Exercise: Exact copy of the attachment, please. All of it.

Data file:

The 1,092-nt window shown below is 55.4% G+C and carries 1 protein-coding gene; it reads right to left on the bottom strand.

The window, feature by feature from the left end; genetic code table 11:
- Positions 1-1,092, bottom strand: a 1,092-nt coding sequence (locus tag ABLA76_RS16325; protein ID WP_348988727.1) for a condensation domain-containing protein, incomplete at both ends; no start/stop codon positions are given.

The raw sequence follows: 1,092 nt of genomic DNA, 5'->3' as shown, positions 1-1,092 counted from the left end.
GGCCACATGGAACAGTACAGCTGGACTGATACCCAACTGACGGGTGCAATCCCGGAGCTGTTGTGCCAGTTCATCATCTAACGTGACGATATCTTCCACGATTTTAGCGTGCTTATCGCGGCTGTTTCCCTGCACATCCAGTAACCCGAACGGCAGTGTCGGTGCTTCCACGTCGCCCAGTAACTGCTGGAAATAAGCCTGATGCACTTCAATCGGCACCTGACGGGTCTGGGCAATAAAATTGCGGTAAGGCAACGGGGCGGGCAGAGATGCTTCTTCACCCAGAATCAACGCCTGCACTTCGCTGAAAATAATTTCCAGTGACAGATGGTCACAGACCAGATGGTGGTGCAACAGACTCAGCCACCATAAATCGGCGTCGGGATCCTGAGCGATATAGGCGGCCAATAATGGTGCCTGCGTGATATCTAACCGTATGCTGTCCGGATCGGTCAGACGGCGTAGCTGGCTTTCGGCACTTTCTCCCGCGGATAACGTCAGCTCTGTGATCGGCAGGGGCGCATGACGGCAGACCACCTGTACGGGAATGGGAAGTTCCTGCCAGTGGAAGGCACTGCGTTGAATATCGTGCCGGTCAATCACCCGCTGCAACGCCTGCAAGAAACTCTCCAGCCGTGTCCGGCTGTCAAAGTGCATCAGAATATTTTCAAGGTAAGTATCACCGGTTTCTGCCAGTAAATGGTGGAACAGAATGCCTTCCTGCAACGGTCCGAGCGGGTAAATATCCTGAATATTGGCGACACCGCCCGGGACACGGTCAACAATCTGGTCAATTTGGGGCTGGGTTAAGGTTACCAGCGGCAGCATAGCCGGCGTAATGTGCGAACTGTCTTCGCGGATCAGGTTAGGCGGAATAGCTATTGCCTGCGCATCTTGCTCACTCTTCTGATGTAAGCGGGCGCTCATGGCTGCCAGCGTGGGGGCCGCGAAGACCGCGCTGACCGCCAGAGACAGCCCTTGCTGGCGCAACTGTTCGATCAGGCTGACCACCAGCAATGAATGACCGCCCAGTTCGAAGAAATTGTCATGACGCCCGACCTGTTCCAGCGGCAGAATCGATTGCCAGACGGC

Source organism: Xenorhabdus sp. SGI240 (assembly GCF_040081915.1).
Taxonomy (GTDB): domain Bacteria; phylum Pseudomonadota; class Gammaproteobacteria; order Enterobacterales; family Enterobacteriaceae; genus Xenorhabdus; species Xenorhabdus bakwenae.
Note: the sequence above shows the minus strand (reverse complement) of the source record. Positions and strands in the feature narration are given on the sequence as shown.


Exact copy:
The 1,092-nt window shown below is 55.4% G+C and carries 1 protein-coding gene; it reads right to left on the bottom strand.

The window, feature by feature from the left end; genetic code table 11:
- Positions 1-1,092, bottom strand: a 1,092-nt coding sequence (locus tag ABLA76_RS16325; protein ID WP_348988727.1) for a condensation domain-containing protein, incomplete at both ends; no start/stop codon positions are given.

The raw sequence follows: 1,092 nt of genomic DNA, 5'->3' as shown, positions 1-1,092 counted from the left end.
GGCCACATGGAACAGTACAGCTGGACTGATACCCAACTGACGGGTGCAATCCCGGAGCTGTTGTGCCAGTTCATCATCTAACGTGACGATATCTTCCACGATTTTAGCGTGCTTATCGCGGCTGTTTCCCTGCACATCCAGTAACCCGAACGGCAGTGTCGGTGCTTCCACGTCGCCCAGTAACTGCTGGAAATAAGCCTGATGCACTTCAATCGGCACCTGACGGGTCTGGGCAATAAAATTGCGGTAAGGCAACGGGGCGGGCAGAGATGCTTCTTCACCCAGAATCAACGCCTGCACTTCGCTGAAAATAATTTCCAGTGACAGATGGTCACAGACCAGATGGTGGTGCAACAGACTCAGCCACCATAAATCGGCGTCGGGATCCTGAGCGATATAGGCGGCCAATAATGGTGCCTGCGTGATATCTAACCGTATGCTGTCCGGATCGGTCAGACGGCGTAGCTGGCTTTCGGCACTTTCTCCCGCGGATAACGTCAGCTCTGTGATCGGCAGGGGCGCATGACGGCAGACCACCTGTACGGGAATGGGAAGTTCCTGCCAGTGGAAGGCACTGCGTTGAATATCGTGCCGGTCAATCACCCGCTGCAACGCCTGCAAGAAACTCTCCAGCCGTGTCCGGCTGTCAAAGTGCATCAGAATATTTTCAAGGTAAGTATCACCGGTTTCTGCCAGTAAATGGTGGAACAGAATGCCTTCCTGCAACGGTCCGAGCGGGTAAATATCCTGAATATTGGCGACACCGCCCGGGACACGGTCAACAATCTGGTCAATTTGGGGCTGGGTTAAGGTTACCAGCGGCAGCATAGCCGGCGTAATGTGCGAACTGTCTTCGCGGATCAGGTTAGGCGGAATAGCTATTGCCTGCGCATCTTGCTCACTCTTCTGATGTAAGCGGGCGCTCATGGCTGCCAGCGTGGGGGCCGCGAAGACCGCGCTGACCGCCAGAGACAGCCCTTGCTGGCGCAACTGTTCGATCAGGCTGACCACCAGCAATGAATGACCGCCCAGTTCGAAGAAATTGTCATGACGCCCGACCTGTTCCAGCGGCAGAATCGATTGCCAGACGGC

Source organism: Xenorhabdus sp. SGI240 (assembly GCF_040081915.1).
Taxonomy (GTDB): domain Bacteria; phylum Pseudomonadota; class Gammaproteobacteria; order Enterobacterales; family Enterobacteriaceae; genus Xenorhabdus; species Xenorhabdus bakwenae.
Note: the sequence above shows the minus strand (reverse complement) of the source record. Positions and strands in the feature narration are given on the sequence as shown.